I do not want to talk about beauty pageants. I want to say I’m surprised they still happen but I’m not… I don’t care about them, I don’t pay attention to them and I think they are a stupid waste of time; I think they are demeaning and sexist and again… usually don’t pay attention.
Because I listen to the radio and hang around on teh internets, I know there was a pageant and a contestant who did not win, and feels she lost “her” crown because of being honest about her feelings about same sex marriage.
Another 11 year old boy killed himself this week. Another one.
He was bullied at school.
It seems he also was accused of being gay. (Whether or not either of these boys identified as gay is not the point, the point is that the focus, or at least a focus of the bullying is a gay identity or suspicion of being gay is worthy of harassment.)
No one did anything to stop the bullying.
After all, they were just being honest about how they felt, weren’t they?
What I hear people talking about is whether or not a person can say how they feel about an issue.
What I don’t hear people talking about (in MSM) is the distinction between about the way people “personally feel” about an issue and how public policy gets shaped around the way people “personally feel” and as a result, other people’s real life circumstances are affected. It’s not just that people have a “feeling” about someone’s “preference” or “lifestyle” (and if I never hear those words again in this context, it’s okay by me). It’s that people don’t think, or don’t care that negative feelings get translated into policies and laws that dictate whether or not a person has health insurance, gets tax benefits, is able to inherit from or leave an inheritance to someone they love, raise children, visit a hospitalized spouse, be a member of a faith community, etc etc etc.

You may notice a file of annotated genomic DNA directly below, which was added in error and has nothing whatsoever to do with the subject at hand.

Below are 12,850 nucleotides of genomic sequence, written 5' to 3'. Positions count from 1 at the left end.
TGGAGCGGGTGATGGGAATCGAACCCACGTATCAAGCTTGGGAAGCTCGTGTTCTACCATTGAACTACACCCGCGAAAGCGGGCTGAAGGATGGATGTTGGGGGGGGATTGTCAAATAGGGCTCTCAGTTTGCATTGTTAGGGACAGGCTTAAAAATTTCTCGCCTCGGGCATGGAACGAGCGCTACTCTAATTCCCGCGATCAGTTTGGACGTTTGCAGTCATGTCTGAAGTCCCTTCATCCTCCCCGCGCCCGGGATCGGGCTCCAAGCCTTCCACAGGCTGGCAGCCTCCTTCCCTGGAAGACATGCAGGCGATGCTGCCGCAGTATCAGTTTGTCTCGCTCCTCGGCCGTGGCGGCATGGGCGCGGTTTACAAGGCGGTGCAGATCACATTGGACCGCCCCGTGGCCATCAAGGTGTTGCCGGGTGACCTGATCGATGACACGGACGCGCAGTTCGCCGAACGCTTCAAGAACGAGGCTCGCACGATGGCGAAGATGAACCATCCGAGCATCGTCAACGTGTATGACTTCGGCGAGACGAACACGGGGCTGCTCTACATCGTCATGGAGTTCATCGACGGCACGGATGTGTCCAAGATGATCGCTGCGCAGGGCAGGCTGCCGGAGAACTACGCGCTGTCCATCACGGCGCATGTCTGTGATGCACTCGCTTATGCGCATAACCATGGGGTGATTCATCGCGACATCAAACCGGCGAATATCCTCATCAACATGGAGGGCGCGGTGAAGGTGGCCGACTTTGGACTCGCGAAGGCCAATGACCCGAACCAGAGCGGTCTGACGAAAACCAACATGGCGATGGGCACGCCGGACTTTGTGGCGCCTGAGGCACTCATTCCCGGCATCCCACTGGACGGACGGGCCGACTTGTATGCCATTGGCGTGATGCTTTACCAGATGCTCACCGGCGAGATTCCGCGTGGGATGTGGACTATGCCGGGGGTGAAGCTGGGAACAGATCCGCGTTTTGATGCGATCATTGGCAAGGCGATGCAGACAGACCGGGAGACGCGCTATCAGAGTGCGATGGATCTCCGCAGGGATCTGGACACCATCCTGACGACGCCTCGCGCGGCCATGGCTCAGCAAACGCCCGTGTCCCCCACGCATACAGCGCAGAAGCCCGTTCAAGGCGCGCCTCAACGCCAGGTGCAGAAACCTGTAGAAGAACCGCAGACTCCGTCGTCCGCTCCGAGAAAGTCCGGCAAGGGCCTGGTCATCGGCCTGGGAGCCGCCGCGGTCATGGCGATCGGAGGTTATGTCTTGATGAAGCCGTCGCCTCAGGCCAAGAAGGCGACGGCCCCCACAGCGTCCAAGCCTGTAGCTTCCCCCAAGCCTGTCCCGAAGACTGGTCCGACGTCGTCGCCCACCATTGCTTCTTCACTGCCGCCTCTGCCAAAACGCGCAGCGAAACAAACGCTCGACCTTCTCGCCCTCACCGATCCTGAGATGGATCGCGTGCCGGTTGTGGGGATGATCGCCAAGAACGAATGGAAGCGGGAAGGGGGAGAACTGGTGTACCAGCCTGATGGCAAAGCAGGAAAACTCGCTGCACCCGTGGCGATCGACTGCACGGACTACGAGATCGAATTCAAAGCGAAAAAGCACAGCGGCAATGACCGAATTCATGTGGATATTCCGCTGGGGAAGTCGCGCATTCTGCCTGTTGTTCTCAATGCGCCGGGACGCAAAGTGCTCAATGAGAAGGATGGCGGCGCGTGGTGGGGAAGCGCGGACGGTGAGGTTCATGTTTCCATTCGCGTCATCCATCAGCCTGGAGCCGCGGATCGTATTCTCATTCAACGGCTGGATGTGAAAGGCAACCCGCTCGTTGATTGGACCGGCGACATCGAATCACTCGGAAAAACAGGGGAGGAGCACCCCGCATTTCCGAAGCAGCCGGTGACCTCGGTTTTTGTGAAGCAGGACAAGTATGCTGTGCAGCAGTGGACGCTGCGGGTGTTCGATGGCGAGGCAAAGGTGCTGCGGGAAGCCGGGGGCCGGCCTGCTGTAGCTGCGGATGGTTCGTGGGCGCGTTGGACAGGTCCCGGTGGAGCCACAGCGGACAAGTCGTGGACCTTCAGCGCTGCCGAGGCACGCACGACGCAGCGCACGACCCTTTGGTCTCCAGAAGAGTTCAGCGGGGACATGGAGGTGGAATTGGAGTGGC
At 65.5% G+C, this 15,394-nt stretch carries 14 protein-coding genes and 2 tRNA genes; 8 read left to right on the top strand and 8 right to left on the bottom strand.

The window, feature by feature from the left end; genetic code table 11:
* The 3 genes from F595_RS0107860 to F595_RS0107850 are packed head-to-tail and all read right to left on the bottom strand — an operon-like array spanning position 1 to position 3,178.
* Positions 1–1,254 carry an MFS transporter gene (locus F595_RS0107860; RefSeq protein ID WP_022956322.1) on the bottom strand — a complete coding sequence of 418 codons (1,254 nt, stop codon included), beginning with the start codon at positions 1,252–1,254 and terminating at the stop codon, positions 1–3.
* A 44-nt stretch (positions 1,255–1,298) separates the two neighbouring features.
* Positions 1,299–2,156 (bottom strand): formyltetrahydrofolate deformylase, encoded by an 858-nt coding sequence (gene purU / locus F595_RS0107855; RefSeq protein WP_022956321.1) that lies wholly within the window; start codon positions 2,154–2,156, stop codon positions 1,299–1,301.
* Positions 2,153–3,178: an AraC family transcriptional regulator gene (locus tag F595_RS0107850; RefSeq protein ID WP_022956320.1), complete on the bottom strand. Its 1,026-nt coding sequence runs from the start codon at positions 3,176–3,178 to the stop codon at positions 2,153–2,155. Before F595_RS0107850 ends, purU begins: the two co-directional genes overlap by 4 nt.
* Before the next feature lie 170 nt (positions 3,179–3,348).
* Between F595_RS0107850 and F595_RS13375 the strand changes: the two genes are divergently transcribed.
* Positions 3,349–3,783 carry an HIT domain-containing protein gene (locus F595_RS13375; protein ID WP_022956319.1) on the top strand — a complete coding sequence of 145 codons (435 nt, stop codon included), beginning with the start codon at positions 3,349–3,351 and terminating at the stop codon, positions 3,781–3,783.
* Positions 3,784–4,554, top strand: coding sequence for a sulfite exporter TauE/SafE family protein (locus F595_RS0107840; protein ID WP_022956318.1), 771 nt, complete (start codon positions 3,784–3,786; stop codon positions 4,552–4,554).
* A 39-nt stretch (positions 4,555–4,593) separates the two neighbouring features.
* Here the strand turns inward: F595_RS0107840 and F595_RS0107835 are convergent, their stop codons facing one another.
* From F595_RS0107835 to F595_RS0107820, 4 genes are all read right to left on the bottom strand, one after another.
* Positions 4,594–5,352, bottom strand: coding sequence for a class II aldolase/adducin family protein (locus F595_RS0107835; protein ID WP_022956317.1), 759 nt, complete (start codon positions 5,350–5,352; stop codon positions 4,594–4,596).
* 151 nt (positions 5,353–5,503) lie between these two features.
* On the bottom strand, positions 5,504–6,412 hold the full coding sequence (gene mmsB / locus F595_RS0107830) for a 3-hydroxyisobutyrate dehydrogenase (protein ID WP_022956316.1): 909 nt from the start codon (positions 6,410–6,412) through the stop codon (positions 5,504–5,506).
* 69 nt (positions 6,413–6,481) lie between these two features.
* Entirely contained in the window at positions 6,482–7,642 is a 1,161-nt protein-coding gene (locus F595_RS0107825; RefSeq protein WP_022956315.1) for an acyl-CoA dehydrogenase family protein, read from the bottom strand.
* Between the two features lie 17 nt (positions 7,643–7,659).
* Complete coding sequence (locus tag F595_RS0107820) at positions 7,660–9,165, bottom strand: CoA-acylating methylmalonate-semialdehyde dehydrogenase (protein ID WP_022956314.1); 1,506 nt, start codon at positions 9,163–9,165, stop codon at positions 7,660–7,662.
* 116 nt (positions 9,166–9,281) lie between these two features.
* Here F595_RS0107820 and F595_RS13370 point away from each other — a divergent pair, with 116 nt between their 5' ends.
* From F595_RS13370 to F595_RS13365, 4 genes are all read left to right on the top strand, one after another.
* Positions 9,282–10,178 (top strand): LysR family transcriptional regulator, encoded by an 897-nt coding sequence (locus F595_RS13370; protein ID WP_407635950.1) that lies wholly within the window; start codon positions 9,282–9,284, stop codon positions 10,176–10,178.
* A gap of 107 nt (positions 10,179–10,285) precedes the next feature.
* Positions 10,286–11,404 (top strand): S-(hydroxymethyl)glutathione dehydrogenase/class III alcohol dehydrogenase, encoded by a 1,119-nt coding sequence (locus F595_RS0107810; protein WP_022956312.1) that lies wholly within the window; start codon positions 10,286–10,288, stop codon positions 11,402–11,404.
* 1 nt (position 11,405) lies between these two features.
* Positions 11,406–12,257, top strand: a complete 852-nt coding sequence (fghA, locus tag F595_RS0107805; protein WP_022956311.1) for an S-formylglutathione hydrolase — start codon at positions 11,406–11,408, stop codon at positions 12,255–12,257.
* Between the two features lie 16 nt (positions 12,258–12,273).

Or be safe from bullies – young and old.
Or feel as if life is worth living.
No offense to anybody out there.
ETA other voices:
It is not enough to simply say ‘be kind,’ put up a “No Bullies Welcome Here” poster or encourage the golden rule, like Carl Joseph Walker-Hoover’s school did. We have to acknowledge and take action to address the fact that students are targeted because they defy gender norms. We have to stop acting as if it is generic meanness that causes so much pain, and confront the fact that all too often, it is very specifically anti-gay hostility that is the root of the problem.
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